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-   -   Dragon Age III: Inquisition (http://www.lucasforums.com/showthread.php?t=210687)

Alkonium 09-17-2012 11:48 AM

Dragon Age III: Inquisition
 
Link
No real story details, but I'm betting on Orlais. Cautiously optimistic so far.

mimartin 09-17-2012 12:02 PM

Looking forward to it, of course I was one of the few that enjoyed DA2. By the statement it sounded to me like they are distancing themselves from DA2 and this game will be more like DA:O. I don’t care either way, I liked both games.

Q 09-17-2012 12:32 PM

Both DAs are pretty much one-playthrough games, sort of like the ME series, but that one playthrough is usually worth the time spent.

Usually.

mr_dad 09-18-2012 02:28 PM

I loved Dragon Age Origins. I didn't love DA2 but it was still a fun game. So I am certainly looking forward to DA3. Only thing is, for every DAO save i had that i want to import, I have to play through DA2. Hopefully it'll be worth.

leXX 09-19-2012 11:17 AM

I absolutely loved DAO, wasn't keen on DA2 but I'll still buy and am looking forward to DA3. I certainly hope they are taking all the criticism about 2 seriously and are making it more like Origins like they say they are.

The Doctor 09-19-2012 11:30 AM

I found Dragon Age: Origins supremely disappointing. Haven't bothered with the second game yet.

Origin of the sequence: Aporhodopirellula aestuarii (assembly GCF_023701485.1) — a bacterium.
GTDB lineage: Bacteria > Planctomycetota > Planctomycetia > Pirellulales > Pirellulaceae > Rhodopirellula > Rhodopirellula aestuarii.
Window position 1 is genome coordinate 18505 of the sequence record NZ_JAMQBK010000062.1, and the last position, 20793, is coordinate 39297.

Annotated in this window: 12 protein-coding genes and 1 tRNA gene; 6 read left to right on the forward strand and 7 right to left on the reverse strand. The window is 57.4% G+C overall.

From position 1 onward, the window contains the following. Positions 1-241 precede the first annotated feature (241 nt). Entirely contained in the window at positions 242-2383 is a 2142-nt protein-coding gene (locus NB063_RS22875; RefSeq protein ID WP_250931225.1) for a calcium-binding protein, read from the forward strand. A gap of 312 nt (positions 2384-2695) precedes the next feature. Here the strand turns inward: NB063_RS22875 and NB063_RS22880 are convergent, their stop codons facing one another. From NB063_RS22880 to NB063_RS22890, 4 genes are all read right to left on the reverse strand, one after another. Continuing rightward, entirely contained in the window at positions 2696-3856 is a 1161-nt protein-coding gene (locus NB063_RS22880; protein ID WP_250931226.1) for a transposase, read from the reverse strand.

Red Hessian 09-20-2012 05:49 PM

Loved DAO, loathed DA2.

Regarding DA3, going in with a deeply pessimistic view, but hoping I'll be surprised.

Q 09-20-2012 10:20 PM

Still trying to figure out what was so different about DA2 that made people hate it so much when compared to DA:O. :giveup:

Alkonium 09-20-2012 10:37 PM

Quote:

Originally Posted by Q (Post 2819373)
Still trying to figure out what was so different about DA2 that made people hate it so much when compared to DA:O. :giveup:

In fairness, Dragon Age II did feel like a radical departure from Origins. That being said, I personally found that Origins' visual style felt too reminiscent of Lord of the Rings, or generic fantasy, while Dragon Age II felt much more like its own thing. In addition, Dragon Age II's story seemed to revolve more around people than fighting ancient evil.

Dread Advocate 09-20-2012 10:46 PM

I'm going to take all this neutrally for now. I really enjoyed Origins, and was slightly disappointed with II, but I don't hate it. Once more information is revealed, I'll take a stance. There are, however, rumors that they'll be implementing mulitplayer into it. I won't care so long as they don't make it affect the outcome of the story, or say that it won't but actually lie about it.

MsFicwriter 09-20-2012 10:47 PM

My personal beefs with Dragon Age II:

1) Reusing the same environments over and over for supposedly-different quests. For example, there is a series of several taking place in caves, but no matter what your objective in those caves may be, it's the SAME. EXACT. CAVE. I kid you not...

2) The dialogue wheel for Hawke. Dragon Age: Origins had more thoughtful options.

3) The fact that you couldn't play a Dwarf or Elf in Dragon Age II. That was one of the most attractive features of the game for me.

4) Customization. Why couldn't you customize Hawke's weight or height, for example?

5) Lack of meaningful outcome options for most of the quests, even the main ones.

DarthParametric 09-20-2012 11:34 PM

You should prepare for a good portion of your beefs to remain for DA3.
  1. They have mentioned a number of times they are addressing the recycling, so you should be ok with this one.
  2. The dialogue wheel and ME style vague summaries is remaining (along with voiced protagonist).